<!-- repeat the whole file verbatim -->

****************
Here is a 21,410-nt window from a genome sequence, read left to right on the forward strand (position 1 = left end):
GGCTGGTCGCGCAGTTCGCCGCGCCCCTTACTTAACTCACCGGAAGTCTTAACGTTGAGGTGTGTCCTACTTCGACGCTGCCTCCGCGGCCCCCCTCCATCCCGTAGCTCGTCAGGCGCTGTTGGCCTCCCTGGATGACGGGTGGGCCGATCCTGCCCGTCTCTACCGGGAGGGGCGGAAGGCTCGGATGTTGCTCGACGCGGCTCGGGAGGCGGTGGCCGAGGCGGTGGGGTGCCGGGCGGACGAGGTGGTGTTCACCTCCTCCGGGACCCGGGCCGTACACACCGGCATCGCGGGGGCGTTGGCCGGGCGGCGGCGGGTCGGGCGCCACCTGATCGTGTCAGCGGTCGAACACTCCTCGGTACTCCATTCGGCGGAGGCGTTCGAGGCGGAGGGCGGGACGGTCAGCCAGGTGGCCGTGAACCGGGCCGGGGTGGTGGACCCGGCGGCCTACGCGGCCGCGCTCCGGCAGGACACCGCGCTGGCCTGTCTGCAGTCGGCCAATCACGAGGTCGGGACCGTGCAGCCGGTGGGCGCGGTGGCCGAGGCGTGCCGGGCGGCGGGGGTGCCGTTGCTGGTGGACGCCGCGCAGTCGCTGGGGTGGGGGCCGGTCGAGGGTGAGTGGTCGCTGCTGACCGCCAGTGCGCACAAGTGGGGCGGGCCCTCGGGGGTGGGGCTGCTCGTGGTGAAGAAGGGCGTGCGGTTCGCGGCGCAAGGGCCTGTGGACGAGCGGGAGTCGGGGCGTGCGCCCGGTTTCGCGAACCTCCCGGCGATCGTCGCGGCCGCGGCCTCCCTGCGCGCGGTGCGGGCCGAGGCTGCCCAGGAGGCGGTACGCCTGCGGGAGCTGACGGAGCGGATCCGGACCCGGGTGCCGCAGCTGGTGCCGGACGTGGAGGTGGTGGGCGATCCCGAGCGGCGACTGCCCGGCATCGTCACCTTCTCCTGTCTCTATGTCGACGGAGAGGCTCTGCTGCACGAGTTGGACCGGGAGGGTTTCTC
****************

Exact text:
Here is a 21,410-nt window from a genome sequence, read left to right on the forward strand (position 1 = left end):
GGCTGGTCGCGCAGTTCGCCGCGCCCCTTACTTAACTCACCGGAAGTCTTAACGTTGAGGTGTGTCCTACTTCGACGCTGCCTCCGCGGCCCCCCTCCATCCCGTAGCTCGTCAGGCGCTGTTGGCCTCCCTGGATGACGGGTGGGCCGATCCTGCCCGTCTCTACCGGGAGGGGCGGAAGGCTCGGATGTTGCTCGACGCGGCTCGGGAGGCGGTGGCCGAGGCGGTGGGGTGCCGGGCGGACGAGGTGGTGTTCACCTCCTCCGGGACCCGGGCCGTACACACCGGCATCGCGGGGGCGTTGGCCGGGCGGCGGCGGGTCGGGCGCCACCTGATCGTGTCAGCGGTCGAACACTCCTCGGTACTCCATTCGGCGGAGGCGTTCGAGGCGGAGGGCGGGACGGTCAGCCAGGTGGCCGTGAACCGGGCCGGGGTGGTGGACCCGGCGGCCTACGCGGCCGCGCTCCGGCAGGACACCGCGCTGGCCTGTCTGCAGTCGGCCAATCACGAGGTCGGGACCGTGCAGCCGGTGGGCGCGGTGGCCGAGGCGTGCCGGGCGGCGGGGGTGCCGTTGCTGGTGGACGCCGCGCAGTCGCTGGGGTGGGGGCCGGTCGAGGGTGAGTGGTCGCTGCTGACCGCCAGTGCGCACAAGTGGGGCGGGCCCTCGGGGGTGGGGCTGCTCGTGGTGAAGAAGGGCGTGCGGTTCGCGGCGCAAGGGCCTGTGGACGAGCGGGAGTCGGGGCGTGCGCCCGGTTTCGCGAACCTCCCGGCGATCGTCGCGGCCGCGGCCTCCCTGCGCGCGGTGCGGGCCGAGGCTGCCCAGGAGGCGGTACGCCTGCGGGAGCTGACGGAGCGGATCCGGACCCGGGTGCCGCAGCTGGTGCCGGACGTGGAGGTGGTGGGCGATCCCGAGCGGCGACTGCCCGGCATCGTCACCTTCTCCTGTCTCTATGTCGACGGAGAGGCTCTGCTGCACGAGTTGGACCGGGAGGGTTTCTC